The Replica Prop Forum

The Replica Prop Forum
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Day by Day Cartoon

Sunday, February 17, 2013

This is something to be concerned about - UPDATED

"Trent has hopped from orchard to orchard this month, making sure enough bees were in each hive provided by beekeepers. Not enough bees covering a frame indicates an unhealthy hive — and fewer working bees to pollinate the almond bloom, which starts next week across hundreds of thousands of acres stretching from Red Bluff to Bakersfield."

In fact the root cause of the decline of bees Colony collapse disorder might be man caused.  The various scientists are still arguing about it.  But that still leaves us a major problem.

Without bees, the vast majority of plants, trees, food crops and other things don't get pollinated.  Without being pollinated, plants don't continue to grow, produce fruits and vegetables, you know the stuff we and the animals we eat, eat.

Pollination by hand can be done.  However it would take too many people too long to pollinate enough things to ensure enough food can be grown to sustain life on this planet.

So please pay attention to any stories you see about this.  This particular problem could actually be catastrophic for humans.

A little bit after posting this I got an e-mail.  I'll post the whole thing so you can make your own determination.

"The problems with the bees are pretty widespread, and current beekeeping methods certainly have impact on the decline of hives throughout the country.

That said, they're not the actual root cause ... that remains to be discovered.  But whatever it is, the stressed out migrating hives don't help any.

A local friend of mine and I are trying to do something about it in our neck of the woods, and there's a bunch of similar efforts around the country.  

The keys in our mind to reestablishing healthy hive populations are:
  • Education to folks willing to listen ... local foodies, CSA consumers, etc are all great candidates
  • Education for prospective beekeepers ... major areas have this covered...smaller areas like our rural county don't have anything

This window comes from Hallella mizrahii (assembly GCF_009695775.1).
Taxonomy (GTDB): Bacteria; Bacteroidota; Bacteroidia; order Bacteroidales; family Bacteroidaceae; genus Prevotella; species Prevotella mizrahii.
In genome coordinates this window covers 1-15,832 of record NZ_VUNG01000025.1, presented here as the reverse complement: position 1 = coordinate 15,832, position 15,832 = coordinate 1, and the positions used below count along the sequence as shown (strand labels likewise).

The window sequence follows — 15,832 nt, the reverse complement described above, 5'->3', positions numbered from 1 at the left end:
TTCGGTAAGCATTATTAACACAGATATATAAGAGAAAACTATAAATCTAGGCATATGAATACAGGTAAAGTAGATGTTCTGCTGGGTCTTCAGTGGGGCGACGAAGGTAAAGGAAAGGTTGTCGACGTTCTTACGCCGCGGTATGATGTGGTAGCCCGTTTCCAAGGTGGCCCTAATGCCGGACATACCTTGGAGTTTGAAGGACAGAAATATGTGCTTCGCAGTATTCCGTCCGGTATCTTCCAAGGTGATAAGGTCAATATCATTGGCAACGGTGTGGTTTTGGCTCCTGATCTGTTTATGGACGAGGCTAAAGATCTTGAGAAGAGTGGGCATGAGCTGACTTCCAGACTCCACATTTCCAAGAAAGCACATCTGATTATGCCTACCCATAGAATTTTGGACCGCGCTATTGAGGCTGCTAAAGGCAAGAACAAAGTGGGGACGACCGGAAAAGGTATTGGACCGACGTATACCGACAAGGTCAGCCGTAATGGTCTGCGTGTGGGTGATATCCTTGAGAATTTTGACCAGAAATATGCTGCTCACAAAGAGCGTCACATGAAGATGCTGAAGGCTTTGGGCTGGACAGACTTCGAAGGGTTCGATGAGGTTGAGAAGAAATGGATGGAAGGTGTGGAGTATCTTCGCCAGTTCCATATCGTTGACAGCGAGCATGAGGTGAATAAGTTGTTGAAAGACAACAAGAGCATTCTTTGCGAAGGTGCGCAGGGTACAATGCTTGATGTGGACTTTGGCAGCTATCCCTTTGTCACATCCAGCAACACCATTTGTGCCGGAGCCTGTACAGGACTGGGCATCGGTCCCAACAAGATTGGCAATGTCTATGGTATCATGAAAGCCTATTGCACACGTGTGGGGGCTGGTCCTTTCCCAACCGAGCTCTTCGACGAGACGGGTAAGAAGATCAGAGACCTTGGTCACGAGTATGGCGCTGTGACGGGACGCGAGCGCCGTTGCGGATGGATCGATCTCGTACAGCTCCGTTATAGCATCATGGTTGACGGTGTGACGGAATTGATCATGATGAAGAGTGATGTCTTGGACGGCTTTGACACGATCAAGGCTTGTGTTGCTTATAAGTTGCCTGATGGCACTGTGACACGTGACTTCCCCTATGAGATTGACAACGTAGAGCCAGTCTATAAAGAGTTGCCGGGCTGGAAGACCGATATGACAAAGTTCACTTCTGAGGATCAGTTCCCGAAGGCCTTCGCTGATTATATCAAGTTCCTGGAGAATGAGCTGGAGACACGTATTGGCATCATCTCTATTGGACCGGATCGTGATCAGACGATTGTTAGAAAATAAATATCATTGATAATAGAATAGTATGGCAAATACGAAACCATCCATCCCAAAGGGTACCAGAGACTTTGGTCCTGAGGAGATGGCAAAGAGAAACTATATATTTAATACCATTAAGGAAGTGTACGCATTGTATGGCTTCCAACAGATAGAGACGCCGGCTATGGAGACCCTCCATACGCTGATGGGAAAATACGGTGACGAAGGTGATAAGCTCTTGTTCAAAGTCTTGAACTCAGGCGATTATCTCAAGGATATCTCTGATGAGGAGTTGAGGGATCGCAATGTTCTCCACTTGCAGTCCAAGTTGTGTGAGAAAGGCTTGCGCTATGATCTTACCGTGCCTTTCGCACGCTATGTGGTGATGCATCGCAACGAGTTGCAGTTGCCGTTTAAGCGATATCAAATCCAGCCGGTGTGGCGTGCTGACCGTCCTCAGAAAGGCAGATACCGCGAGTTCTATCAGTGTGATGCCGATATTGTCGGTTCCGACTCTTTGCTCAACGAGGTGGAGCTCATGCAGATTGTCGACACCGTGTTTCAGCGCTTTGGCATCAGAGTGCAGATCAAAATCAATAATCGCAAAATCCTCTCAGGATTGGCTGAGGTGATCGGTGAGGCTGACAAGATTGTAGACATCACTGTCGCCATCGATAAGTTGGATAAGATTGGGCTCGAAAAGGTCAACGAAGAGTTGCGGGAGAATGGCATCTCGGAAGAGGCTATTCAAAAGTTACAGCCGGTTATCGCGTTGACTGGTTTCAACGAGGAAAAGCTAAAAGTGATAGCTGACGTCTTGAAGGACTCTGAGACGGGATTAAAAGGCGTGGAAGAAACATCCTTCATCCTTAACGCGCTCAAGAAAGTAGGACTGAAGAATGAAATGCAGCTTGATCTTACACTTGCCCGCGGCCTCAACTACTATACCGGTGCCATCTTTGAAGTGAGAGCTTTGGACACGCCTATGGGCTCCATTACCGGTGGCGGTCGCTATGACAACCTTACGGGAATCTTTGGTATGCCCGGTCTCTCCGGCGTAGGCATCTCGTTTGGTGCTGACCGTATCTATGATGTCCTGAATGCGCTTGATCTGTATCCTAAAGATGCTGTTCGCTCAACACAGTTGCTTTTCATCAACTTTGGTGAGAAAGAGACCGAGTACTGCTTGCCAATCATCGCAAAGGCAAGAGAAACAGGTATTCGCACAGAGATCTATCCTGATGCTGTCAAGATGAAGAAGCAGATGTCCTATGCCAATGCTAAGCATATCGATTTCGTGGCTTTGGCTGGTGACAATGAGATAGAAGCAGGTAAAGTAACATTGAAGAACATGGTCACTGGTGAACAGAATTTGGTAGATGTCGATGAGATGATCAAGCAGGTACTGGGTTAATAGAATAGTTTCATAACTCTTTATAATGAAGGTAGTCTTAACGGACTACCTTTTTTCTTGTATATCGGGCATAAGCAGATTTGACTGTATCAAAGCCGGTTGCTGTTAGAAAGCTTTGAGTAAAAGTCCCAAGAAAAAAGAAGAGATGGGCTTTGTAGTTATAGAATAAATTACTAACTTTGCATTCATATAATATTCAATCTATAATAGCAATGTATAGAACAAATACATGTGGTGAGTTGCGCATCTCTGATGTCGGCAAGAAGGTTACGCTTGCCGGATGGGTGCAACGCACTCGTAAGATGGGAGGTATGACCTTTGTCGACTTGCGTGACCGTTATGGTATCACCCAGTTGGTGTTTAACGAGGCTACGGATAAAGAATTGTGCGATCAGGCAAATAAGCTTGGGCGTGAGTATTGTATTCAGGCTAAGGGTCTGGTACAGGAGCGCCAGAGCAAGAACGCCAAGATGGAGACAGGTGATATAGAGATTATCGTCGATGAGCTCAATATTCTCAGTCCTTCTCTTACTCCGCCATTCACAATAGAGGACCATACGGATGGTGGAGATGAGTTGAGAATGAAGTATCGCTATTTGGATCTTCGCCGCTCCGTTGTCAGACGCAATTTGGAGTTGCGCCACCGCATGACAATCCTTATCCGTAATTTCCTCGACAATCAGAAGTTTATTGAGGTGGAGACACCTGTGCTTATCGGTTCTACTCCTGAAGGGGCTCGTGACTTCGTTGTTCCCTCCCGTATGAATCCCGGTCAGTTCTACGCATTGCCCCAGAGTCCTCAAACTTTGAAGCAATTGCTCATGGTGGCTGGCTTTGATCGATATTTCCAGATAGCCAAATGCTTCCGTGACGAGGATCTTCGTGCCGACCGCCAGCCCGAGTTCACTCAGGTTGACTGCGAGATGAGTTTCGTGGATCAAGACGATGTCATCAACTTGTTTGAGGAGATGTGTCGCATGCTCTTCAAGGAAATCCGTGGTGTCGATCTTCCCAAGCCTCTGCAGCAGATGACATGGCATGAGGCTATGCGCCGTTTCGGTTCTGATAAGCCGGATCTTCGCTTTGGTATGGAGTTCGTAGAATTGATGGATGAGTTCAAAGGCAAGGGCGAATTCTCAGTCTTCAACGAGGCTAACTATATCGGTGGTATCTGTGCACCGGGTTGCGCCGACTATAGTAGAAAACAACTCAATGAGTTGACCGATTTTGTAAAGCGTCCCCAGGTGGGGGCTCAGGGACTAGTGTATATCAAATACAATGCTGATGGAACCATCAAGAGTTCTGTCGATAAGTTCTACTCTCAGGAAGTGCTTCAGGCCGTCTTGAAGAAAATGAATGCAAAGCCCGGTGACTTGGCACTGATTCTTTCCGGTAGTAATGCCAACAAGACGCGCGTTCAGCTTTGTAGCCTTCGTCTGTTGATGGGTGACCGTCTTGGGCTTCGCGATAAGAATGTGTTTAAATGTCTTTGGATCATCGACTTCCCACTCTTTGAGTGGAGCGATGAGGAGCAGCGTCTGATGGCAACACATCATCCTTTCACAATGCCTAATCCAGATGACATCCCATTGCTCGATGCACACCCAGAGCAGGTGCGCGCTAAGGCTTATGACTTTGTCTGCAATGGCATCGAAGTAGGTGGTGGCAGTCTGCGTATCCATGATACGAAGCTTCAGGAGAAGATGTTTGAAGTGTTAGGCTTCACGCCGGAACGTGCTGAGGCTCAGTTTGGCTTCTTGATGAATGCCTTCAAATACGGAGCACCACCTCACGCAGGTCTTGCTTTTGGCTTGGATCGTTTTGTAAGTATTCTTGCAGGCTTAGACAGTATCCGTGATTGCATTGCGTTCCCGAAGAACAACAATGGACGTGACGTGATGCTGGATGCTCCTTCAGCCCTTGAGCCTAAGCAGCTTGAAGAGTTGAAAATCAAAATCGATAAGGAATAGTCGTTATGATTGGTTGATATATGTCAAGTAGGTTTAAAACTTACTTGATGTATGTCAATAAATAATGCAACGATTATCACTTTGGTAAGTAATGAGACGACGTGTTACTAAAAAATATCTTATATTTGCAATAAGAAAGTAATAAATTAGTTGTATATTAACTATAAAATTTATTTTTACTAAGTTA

• Getting hives into back yards and rooftops ... just putting a couple hives in a back yard has a massive impact.  Doing it through your town or city is transformational.
  • Leveraging crowdsourcing concepts for research ... Modern bee researchers are saying that natural pest mitigation methods such as small cell beekeeping and whatnot don't work, despite the evidence to the contrary.  If enough smaller beekeepers out there practice and research and experiment, sooner or later it's hard to ignore.
  • Local bees are the best bees ... right now most folks get their bees from warmer areas.  This results in bees that aren't well suited for the climate they're going to be in.  We think it'd be amazing if every county in the country had a source for local bees and queens that beekeepers could leverage to get bees that are adapted to their climate and area.

Anyhow, not trying to take up your day with a whole novel, but it's a hot button topic for me!  Like I said, my buddy and I are doing something about it, and you can read more about it at http://apexapiaries.com ... Haven't announced that site yet, but will be in the next day or two.

We're not the only ones doing it, there's efforts all over the place with people trying to reestablish the back yard beekeeper.  They won't replace the commercial guys taking 5k hives to the almonds in CA, but they'll keep local crops pollinated.

I didn't post this as a comment or anything because I didn't want to seem like I'm soliciting anything from your readers (since we're taking donations on that website once we announce it to folks here and on my blog) ... but feel free to repost any of this on your site if you want.

Take care,

Rudy"

Very interesting.  The idea of farming more hives around actually has merit in my opinion.

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